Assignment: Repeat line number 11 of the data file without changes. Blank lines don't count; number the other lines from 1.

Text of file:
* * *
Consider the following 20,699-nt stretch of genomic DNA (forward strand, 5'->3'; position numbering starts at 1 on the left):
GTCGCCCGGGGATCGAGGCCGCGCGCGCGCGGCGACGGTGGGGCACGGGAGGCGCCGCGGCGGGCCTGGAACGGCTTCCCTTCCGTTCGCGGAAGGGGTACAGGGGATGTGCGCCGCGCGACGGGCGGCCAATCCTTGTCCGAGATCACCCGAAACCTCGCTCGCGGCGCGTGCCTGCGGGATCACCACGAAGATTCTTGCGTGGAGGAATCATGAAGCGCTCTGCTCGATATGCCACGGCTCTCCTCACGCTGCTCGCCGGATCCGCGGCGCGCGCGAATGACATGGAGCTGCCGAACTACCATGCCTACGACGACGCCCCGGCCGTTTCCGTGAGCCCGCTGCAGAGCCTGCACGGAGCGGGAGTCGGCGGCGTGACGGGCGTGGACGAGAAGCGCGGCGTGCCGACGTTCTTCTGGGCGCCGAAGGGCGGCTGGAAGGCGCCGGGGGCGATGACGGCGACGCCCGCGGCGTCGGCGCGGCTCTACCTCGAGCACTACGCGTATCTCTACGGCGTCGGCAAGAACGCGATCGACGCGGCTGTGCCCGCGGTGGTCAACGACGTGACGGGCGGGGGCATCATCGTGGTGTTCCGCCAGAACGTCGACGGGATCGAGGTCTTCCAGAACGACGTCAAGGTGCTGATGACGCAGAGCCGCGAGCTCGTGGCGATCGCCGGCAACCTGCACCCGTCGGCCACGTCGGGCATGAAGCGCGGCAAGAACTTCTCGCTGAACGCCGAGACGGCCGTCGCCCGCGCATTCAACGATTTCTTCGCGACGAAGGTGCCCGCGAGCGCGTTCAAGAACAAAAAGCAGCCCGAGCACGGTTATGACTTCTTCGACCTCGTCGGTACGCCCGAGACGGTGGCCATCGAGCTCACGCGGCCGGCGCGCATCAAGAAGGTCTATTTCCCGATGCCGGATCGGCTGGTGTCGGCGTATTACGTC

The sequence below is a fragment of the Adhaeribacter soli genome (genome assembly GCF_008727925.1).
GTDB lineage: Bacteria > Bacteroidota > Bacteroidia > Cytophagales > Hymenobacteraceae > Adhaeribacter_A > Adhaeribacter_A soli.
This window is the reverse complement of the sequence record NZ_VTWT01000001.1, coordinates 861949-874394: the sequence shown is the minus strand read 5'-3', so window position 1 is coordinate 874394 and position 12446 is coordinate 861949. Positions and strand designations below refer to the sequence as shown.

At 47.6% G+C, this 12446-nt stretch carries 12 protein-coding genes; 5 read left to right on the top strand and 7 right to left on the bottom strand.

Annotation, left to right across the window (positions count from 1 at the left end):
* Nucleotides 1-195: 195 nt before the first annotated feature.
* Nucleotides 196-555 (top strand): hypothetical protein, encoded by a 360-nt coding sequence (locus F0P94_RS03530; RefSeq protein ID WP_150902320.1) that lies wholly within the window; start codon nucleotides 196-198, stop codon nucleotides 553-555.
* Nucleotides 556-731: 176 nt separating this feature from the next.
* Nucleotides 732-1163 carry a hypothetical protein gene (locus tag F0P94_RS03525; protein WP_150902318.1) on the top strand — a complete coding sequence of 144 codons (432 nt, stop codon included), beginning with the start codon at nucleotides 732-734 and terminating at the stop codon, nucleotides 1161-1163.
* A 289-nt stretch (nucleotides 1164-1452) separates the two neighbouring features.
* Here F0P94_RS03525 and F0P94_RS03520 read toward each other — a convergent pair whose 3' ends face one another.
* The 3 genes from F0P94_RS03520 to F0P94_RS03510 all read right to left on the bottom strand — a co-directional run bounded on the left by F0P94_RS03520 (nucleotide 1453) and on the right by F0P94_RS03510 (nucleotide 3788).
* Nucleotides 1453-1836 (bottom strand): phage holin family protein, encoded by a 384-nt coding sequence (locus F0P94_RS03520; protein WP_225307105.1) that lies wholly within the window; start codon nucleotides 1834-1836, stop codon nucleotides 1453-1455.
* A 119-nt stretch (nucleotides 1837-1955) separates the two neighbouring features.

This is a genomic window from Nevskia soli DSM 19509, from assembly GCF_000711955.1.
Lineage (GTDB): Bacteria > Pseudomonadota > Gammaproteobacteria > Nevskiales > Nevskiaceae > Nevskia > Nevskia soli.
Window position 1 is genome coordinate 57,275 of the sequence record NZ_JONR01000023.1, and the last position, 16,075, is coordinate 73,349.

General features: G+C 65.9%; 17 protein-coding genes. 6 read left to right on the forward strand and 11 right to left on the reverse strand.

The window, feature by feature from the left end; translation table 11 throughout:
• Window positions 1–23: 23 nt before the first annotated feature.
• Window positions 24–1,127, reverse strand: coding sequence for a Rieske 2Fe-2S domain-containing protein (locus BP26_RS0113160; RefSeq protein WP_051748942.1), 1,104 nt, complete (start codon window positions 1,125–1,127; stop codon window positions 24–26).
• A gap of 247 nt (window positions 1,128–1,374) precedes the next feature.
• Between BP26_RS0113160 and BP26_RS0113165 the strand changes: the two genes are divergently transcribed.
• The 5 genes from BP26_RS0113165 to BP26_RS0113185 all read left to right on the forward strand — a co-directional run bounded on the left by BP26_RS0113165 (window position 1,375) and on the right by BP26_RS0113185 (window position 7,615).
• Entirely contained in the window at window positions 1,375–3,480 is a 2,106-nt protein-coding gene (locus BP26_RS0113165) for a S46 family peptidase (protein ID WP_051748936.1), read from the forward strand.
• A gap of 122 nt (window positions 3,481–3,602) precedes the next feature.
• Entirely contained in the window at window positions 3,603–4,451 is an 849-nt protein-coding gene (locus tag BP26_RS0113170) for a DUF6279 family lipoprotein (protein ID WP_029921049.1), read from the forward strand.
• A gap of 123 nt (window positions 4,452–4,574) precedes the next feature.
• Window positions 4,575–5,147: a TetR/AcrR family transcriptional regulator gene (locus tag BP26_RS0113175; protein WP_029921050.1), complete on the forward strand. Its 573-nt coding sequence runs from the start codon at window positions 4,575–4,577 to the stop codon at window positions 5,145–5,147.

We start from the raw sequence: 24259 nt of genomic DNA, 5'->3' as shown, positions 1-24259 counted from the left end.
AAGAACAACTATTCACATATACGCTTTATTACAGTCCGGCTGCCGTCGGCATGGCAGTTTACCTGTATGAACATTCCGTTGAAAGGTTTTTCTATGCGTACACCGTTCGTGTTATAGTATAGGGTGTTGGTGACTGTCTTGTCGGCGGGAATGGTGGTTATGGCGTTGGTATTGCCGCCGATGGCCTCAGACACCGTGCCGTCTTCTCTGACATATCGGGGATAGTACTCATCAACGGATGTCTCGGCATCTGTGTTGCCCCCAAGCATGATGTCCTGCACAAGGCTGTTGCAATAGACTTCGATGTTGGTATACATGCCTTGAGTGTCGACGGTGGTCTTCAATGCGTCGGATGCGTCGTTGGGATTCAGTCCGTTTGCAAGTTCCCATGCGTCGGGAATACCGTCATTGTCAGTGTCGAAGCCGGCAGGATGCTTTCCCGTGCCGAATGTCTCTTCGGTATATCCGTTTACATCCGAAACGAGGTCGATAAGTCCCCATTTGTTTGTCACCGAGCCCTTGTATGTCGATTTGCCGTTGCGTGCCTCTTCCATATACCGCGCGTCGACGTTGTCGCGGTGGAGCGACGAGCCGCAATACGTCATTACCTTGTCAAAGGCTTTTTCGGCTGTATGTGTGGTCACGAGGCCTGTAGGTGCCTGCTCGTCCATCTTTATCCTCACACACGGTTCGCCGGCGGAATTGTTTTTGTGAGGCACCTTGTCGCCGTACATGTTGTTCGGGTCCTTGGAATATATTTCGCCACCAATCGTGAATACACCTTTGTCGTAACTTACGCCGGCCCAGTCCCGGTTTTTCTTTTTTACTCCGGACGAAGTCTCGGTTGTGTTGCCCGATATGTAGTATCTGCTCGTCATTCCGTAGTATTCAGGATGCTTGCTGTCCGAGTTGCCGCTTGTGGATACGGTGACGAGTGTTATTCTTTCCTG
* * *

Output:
* Nucleotides 732-1163 carry a hypothetical protein gene (locus tag F0P94_RS03525; protein WP_150902318.1) on the top strand — a complete coding sequence of 144 codons (432 nt, stop codon included), beginning with the start codon at nucleotides 732-734 and terminating at the stop codon, nucleotides 1161-1163.